Somehow, in the name of growing closer to You, we have, in fact, distanced ourselves from You with our fixations upon exterior appearances and the guilt attached to not keeping them up. There have been many well-intentioned clergy and religious who have spent a lifetime perpetuating this.
Maybe soon the next milestone in the evolution of the church will turn it more toward an inward relationship with God – one going back to the love and forgiveness of an earlier day.
The grace of insight appears when it will. I suppose if we’re not ready for it, it’s wasted.
All my life I have participated in the Mass as an individual who is partof a group. However, I have just recently realized that the group at any given Mass is part of me.We are the individual at that Mass. It’s not me, but we!
Pronouns are very little words whose meaning is often glided over. I have been attempting to give more consideration to each time the words “we” or “us” are used in the Mass. With this effort has come the awareness that my take on “we” or “us” has always been me. Looking around at all the people at a Mass and disposing oneself mentally to being a cell in the whole body imparts a new sense to worship. We individually add what we bring to the people of God, but we gather around Your table as one body. My absence is pretty inconsequential, but my presence builds up the body, and the body sustains me and nourishes me.Sitting more toward the back of the church helps enhance this sense of group oneness. One can see the other people – each one like me, a cell in the body of worship and the body a part of each one.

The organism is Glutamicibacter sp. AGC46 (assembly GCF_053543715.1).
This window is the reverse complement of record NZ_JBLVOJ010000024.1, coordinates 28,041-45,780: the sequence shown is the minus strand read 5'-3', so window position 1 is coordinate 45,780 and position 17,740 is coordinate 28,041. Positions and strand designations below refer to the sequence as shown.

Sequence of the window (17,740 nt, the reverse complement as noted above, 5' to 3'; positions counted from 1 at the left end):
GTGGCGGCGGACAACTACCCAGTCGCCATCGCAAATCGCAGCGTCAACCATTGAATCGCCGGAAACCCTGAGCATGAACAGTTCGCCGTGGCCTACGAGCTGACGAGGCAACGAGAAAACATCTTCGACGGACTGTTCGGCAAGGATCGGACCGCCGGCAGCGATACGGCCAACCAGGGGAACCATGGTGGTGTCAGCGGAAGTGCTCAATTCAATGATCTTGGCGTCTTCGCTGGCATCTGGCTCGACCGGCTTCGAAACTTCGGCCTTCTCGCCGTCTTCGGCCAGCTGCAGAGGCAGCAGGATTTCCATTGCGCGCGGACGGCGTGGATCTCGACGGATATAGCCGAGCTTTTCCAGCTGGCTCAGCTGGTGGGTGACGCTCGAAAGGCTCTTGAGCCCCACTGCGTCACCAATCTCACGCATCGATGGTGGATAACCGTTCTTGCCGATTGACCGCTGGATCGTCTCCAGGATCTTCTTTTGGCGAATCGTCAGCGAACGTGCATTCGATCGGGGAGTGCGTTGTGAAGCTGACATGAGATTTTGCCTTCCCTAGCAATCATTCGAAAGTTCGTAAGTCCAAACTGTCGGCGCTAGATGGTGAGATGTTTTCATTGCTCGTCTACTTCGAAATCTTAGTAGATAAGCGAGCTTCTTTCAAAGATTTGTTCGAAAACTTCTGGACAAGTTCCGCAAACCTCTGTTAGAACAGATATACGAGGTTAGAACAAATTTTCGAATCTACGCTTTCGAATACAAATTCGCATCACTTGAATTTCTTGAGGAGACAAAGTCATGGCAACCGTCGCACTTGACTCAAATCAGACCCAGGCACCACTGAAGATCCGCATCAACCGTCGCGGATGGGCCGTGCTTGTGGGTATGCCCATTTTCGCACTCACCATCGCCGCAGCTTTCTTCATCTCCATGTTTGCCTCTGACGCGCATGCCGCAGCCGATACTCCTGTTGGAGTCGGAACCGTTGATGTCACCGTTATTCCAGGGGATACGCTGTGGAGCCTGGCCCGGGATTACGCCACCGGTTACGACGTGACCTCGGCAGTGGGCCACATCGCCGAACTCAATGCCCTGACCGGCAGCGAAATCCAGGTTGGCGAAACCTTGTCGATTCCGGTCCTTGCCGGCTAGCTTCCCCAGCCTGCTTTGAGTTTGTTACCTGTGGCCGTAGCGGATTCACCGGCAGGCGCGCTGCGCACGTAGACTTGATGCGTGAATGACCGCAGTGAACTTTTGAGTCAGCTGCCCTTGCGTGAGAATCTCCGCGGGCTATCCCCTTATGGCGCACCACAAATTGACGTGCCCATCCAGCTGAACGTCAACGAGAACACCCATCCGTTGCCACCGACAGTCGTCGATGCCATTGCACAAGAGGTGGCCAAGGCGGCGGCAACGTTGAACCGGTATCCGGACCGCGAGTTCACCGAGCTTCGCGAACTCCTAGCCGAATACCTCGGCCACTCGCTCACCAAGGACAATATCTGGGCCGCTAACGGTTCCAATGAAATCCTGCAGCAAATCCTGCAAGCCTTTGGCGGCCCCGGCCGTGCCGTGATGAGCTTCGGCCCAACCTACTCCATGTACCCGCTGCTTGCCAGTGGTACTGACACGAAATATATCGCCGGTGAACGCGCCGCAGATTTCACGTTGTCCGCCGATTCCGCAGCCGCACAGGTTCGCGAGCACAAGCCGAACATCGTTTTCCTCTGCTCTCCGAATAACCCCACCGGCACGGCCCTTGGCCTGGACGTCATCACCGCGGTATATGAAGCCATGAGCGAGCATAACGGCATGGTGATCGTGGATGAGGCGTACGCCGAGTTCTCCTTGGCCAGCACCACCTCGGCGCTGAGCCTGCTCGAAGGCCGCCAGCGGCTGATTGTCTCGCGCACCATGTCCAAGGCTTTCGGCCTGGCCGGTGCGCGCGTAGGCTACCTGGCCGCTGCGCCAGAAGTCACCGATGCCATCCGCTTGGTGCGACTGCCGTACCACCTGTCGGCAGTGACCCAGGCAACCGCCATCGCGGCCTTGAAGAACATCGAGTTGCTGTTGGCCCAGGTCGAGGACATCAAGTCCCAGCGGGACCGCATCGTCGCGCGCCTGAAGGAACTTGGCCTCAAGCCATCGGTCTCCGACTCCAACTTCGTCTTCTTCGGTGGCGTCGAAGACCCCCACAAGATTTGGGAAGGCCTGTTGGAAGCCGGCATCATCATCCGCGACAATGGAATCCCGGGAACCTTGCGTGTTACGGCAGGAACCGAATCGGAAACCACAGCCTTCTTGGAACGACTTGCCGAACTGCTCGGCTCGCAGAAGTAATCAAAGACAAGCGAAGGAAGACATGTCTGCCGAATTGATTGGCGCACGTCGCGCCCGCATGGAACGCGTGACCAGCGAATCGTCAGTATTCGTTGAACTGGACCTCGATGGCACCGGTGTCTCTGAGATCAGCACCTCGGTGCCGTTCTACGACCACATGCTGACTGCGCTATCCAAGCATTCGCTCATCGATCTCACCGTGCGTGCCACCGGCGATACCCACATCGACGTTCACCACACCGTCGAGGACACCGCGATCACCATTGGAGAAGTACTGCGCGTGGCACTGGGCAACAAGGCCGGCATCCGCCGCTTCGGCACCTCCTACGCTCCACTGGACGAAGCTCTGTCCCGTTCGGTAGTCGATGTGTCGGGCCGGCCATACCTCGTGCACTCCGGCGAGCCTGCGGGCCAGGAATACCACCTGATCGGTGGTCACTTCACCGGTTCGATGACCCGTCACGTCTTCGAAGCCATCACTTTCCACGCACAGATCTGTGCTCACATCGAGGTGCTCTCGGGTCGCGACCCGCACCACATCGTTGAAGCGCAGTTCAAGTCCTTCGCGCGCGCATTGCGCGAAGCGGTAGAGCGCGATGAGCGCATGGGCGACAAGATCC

The word “I” is seldom used in the ordinary prayers of the Mass except for the penitential rite. The psalms often use “I” or “my” and when scripture readings include quotations from You or others, one hears “I.” In the non-quotation instances where the words “I” or “me” are used I consciously try to insert “we, us,” or “our,” and this too helps in immersing one in the group identity at that liturgy.
The Liturgy of the Eucharist recalls how You did not just feed one, or a small group, but all who were gathered around You. You feed not just me, but us. St. Paul, in his letters, though often alone, is accustomed to addressing the early church as “we” and “us.” We are alone too, but we are alone together!
Human beings seem eminently disposed toward a “turtle shell” concept of religion. It is something we carry around with us into which we can withdraw when trouble approaches. We pull in our heads, hands, and feet, turn out the lights and wait for the problem to go away – then we mosey on. The tendency to wear our religion this way is pretty universal. Christians, Moslems, Jews, Hindus, Buddhists, etc. are each equally guilty.
One of the biggest problems that comes our way and forces us into our shells is other religions. Withdrawal is an equal opportunity solution. But why do we do this? Is religion a refuge of introverted withdrawal into which we curl up when threatened?